Defining “Euthanasia” For Animals
In human terms, euthanasia is discussed during times where all options have been exhausted in terms of extending someone’s life, or maintaining a decent quality of life. Merriam Webster’s dictionary defines euthanasia as the act or practice of killing or permitting the death of hopelessly sick or injured individuals (such as persons or domestic animals) in a relatively painless way for reasons of mercy. Euthanasia is typically synonymous with “good” and “painless.” We do not use the word killing when discussing euthanasia, as killing is typically used to describe something more along the lines of murder.
However, if we liberally mix and match words like “killing” and “euthanasia,” our conversations would be subject to deception and inaccuracies of intent. A dictator in a genocidal war could simply claim that they euthanized individuals, rather than killed them, in an effort to dismiss a horrid reality of events. Similarly, how we define nonhuman animal euthanasia may have tremendous consequences as to how we discuss, and potentially normalize, the subject itself.
In this paper, the author makes the case for adopting a strict definition for nonhuman animal euthanasia. There is currently no working definition; possibly due to the general assumption that our human definition of the word should tangentially apply. The author lays out their definition as follows:
(1) The nonhuman animal’s death must be intended by at least one moral agent, where the latter is either the cause of death or a causally relevant feature of the event resulting in death (whether by action or omission).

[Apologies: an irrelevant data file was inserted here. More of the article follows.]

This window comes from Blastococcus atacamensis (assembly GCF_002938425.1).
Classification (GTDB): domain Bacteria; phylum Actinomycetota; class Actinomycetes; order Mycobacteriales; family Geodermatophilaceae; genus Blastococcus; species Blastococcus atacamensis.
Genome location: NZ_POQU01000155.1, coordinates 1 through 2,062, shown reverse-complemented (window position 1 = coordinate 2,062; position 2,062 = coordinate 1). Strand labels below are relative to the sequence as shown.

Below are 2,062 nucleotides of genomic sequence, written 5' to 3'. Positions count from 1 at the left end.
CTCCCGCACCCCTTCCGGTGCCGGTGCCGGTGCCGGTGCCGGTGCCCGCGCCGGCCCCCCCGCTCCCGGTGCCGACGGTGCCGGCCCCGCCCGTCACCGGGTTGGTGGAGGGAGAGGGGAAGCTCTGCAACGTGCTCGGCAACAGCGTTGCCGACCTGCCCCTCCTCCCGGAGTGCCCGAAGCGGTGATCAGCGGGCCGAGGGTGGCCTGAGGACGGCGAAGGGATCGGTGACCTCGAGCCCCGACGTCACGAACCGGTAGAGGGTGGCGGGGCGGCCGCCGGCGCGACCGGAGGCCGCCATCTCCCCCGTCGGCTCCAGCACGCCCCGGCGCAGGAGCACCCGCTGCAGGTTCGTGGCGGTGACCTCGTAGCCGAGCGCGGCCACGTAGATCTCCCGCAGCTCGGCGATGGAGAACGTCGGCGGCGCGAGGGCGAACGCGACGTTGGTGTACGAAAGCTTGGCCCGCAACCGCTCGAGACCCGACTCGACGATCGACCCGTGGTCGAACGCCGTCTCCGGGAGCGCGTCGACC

The main point in the first condition being intentionality versus an accidental death.
(2) There must be sufficient current evidence for the moral agent to believe that the nonhuman animal is acutely suffering or comatose, and that this condition is irreversible or that any available treatment would be too painful compared to the quantity and quality of life that the nonhuman animal is expected to gain from it.
The second condition’s main prerogative is to ensure that there is sufficient evidence, as decisions made in ignorance or with insufficient evidence may describe a well-intentioned death but not euthanasia, specifically.
(3) The moral agent’s primary reason for intending the nonhuman animal’s death must be cessation of the nonhuman animal’s condition of acute suffering or irreversible comatoseness, where the moral agent does not intend the nonhuman animal’s death for a different primary reason, even though there may be other relevant reasons.
The third condition is placed to ensure that the moral agent is acting in response to the nonhuman animal’s suffering, rather than alternative reasons having to do with the moral agent’s suffering (financial costs and their related suffering) or other reasons given by external parties.
(4) a. There must be sufficient current evidence for the moral agent to believe that the causal means to the nonhuman animal’s death will not produce any more suffering than would be produced for the nonhuman animal if the moral agent were not to intervene.